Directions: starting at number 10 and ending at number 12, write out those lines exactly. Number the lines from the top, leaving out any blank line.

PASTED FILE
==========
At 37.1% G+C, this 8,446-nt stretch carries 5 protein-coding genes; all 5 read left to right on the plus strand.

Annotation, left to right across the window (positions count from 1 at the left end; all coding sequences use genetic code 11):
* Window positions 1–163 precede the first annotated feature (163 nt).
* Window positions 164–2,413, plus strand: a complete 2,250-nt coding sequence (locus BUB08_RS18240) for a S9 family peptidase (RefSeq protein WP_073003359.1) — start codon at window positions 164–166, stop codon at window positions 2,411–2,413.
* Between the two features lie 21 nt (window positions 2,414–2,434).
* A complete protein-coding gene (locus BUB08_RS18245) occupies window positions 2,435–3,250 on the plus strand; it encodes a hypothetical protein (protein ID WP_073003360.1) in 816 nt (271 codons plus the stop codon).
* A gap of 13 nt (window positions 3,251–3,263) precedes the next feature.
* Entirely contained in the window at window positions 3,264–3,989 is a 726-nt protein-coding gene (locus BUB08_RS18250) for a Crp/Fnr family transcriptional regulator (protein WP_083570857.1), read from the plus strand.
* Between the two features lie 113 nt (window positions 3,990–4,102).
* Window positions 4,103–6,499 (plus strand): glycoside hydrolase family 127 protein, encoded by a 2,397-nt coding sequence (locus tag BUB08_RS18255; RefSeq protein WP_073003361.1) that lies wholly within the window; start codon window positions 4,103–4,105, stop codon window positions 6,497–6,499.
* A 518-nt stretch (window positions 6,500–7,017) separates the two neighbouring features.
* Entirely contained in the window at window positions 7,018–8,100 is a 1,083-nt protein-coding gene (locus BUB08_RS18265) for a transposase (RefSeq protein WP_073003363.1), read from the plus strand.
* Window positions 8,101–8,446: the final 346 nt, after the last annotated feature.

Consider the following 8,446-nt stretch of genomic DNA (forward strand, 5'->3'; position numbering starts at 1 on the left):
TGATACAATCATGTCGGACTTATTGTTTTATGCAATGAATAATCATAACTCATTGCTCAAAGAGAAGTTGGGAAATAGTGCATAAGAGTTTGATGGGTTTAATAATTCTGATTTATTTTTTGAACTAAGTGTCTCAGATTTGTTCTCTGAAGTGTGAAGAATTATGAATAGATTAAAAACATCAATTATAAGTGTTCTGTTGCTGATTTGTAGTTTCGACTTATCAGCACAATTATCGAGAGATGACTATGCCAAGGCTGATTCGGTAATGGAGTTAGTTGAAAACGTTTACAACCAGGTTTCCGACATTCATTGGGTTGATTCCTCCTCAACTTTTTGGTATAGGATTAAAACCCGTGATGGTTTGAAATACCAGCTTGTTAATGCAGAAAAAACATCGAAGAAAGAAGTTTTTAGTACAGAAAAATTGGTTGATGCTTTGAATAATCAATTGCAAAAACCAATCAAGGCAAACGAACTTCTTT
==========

* Window positions 4,103–6,499 (plus strand): glycoside hydrolase family 127 protein, encoded by a 2,397-nt coding sequence (locus tag BUB08_RS18255; RefSeq protein WP_073003361.1) that lies wholly within the window; start codon window positions 4,103–4,105, stop codon window positions 6,497–6,499.
* A 518-nt stretch (window positions 6,500–7,017) separates the two neighbouring features.
* Entirely contained in the window at window positions 7,018–8,100 is a 1,083-nt protein-coding gene (locus BUB08_RS18265) for a transposase (RefSeq protein WP_073003363.1), read from the plus strand.